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On Earth Day, remember that Covid-19 is also an environmental problem

By Joselito B. Cruz

Matthias Gelber ( has been called “the greenest person on the planet.” 

Born and raised in a small German village surrounded with forests, he unsurprisingly took on a strong affinity with nature. He has long been an advocate of sustainable living. 

From Europe, where he obtained a Master’s degree in Environmental Science at Brunel University in the UK, his advocacy led him to Southeast Asia, where many developing countries are among those at highest risk of climate change impact. He co-founded a firm that specializes in high-performance yet low-carbon footprint construction materials and has published his first book, The Greenman’s Guide to Green Living and Working.


GO GREEN Matthias Gelber encourages everyone to go for sustainable living and to take climate change issues seriously

Matthias now calls the Philippines home, and from his suburban residence in Laguna together with his family, he is experiencing the “new normal” under the community quarantine, along with millions of Filipinos across the nation.

As a global environmental expert and proponent of sustainable living, he shares his thoughts in time for this year’s 50th commemoration of Earth Day on how the coronavirus is not only a public health issue but an environmental one as well.

As the world has resorted to lockdowns, people have begun witnessing tangible changes in the environment. What do you consider the most remarkable?

A significant improvement in air quality and the reduction of pollution are among the most amazing changes. People can see it with their own eyes, they can measure it. For example, in India where they haven’t seen the Himalayas in the last 20 years, suddenly they can see it, because the smog that’s been clouding the view has disappeared. In Metro Manila, we have seen the remarkable social media photos of condo dwellers finally getting a view of the surrounding Sierra Madre mountain ranges.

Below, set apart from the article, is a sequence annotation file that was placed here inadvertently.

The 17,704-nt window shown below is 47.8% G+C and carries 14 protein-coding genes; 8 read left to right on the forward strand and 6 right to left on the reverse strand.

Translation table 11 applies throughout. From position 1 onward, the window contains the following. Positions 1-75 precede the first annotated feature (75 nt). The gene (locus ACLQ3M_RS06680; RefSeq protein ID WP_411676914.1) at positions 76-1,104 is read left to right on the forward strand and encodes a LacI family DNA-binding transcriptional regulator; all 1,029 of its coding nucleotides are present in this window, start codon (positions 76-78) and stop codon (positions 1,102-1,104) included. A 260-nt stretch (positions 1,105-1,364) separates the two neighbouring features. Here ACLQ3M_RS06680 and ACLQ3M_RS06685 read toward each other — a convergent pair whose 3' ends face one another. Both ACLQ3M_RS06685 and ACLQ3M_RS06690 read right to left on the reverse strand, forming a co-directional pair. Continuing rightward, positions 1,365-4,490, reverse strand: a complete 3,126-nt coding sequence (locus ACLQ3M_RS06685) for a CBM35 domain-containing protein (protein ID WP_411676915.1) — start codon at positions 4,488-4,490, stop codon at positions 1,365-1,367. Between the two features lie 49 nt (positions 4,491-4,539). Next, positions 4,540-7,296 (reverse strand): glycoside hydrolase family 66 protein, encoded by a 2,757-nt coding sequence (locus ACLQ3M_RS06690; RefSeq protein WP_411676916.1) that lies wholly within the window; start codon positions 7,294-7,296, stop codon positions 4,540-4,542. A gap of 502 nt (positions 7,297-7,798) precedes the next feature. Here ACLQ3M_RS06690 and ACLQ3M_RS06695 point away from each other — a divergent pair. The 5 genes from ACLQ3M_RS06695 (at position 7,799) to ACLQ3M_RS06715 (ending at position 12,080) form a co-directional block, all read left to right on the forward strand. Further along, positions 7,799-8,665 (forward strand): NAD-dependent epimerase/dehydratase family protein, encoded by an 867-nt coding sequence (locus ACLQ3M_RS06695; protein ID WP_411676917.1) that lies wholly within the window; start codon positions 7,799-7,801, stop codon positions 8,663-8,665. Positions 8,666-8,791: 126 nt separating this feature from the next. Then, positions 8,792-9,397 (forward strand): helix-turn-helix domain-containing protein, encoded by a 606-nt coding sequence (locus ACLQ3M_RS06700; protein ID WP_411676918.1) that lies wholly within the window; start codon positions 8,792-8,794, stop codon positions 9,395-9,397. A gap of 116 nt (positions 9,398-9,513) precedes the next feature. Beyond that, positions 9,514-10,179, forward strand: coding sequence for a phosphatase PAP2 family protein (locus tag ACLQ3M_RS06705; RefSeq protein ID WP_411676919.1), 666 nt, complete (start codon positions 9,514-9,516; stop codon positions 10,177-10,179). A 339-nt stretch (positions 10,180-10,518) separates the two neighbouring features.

One other significant aspect is the emergence of wildlife and biodiversity in some areas where people have stepped back. In national parks in the US, the bears are roaming around freely. 

To which human activities can these changes be attributed? 

Power consumption, transportation, and manufacturing in factories are all intrinsically linked to air pollution. If we look at Metro Manila, especially those outdated jeepneys and lorry trucks with huge plumes of emissions coming out in addition to all the other emissions that are invisible—that is a very significant realization for people.

I read that Central Luzon has seen a reduction in power consumption by 30 percent—whether that led to any downscaling or shut off of powerplants, I’m not sure, but it will definitely positively contribute as well to a reduction in emissions.

In the US East Coast, they measured nitrous oxide levels at 30 percent lower, so far the lowest in recent historical tracking.

These changes clearly send a message to people that there is a link between what we are doing in our day-to-day and the environment, as well as our health.

Boracay sunset


How is the pandemic changing the whole discourse on climate change?